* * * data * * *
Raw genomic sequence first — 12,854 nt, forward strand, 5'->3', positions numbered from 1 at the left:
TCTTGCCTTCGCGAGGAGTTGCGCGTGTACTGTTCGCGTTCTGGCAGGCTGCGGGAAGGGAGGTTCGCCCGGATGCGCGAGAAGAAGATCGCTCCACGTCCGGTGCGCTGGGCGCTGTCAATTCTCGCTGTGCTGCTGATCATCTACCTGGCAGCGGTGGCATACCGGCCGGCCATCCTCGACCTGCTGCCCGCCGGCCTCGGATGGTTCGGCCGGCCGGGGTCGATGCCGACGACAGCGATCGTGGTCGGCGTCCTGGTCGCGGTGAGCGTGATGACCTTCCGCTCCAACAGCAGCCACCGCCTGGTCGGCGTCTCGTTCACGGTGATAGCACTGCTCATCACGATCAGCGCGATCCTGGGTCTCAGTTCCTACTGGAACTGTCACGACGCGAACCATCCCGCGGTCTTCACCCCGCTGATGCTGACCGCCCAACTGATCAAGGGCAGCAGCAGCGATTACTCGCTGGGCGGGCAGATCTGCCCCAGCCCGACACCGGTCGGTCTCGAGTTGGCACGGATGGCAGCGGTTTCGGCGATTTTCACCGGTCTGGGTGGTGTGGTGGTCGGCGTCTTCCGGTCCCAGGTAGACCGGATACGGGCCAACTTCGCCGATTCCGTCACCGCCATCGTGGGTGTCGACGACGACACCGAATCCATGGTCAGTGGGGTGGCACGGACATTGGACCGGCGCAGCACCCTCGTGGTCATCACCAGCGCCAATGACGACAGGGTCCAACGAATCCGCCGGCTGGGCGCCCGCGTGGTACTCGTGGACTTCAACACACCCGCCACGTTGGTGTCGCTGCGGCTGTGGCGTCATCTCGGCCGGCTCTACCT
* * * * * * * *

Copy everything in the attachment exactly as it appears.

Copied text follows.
Raw genomic sequence first — 12,854 nt, forward strand, 5'->3', positions numbered from 1 at the left:
TCTTGCCTTCGCGAGGAGTTGCGCGTGTACTGTTCGCGTTCTGGCAGGCTGCGGGAAGGGAGGTTCGCCCGGATGCGCGAGAAGAAGATCGCTCCACGTCCGGTGCGCTGGGCGCTGTCAATTCTCGCTGTGCTGCTGATCATCTACCTGGCAGCGGTGGCATACCGGCCGGCCATCCTCGACCTGCTGCCCGCCGGCCTCGGATGGTTCGGCCGGCCGGGGTCGATGCCGACGACAGCGATCGTGGTCGGCGTCCTGGTCGCGGTGAGCGTGATGACCTTCCGCTCCAACAGCAGCCACCGCCTGGTCGGCGTCTCGTTCACGGTGATAGCACTGCTCATCACGATCAGCGCGATCCTGGGTCTCAGTTCCTACTGGAACTGTCACGACGCGAACCATCCCGCGGTCTTCACCCCGCTGATGCTGACCGCCCAACTGATCAAGGGCAGCAGCAGCGATTACTCGCTGGGCGGGCAGATCTGCCCCAGCCCGACACCGGTCGGTCTCGAGTTGGCACGGATGGCAGCGGTTTCGGCGATTTTCACCGGTCTGGGTGGTGTGGTGGTCGGCGTCTTCCGGTCCCAGGTAGACCGGATACGGGCCAACTTCGCCGATTCCGTCACCGCCATCGTGGGTGTCGACGACGACACCGAATCCATGGTCAGTGGGGTGGCACGGACATTGGACCGGCGCAGCACCCTCGTGGTCATCACCAGCGCCAATGACGACAGGGTCCAACGAATCCGCCGGCTGGGCGCCCGCGTGGTACTCGTGGACTTCAACACACCCGCCACGTTGGTGTCGCTGCGGCTGTGGCGTCATCTCGGCCGGCTCTACCT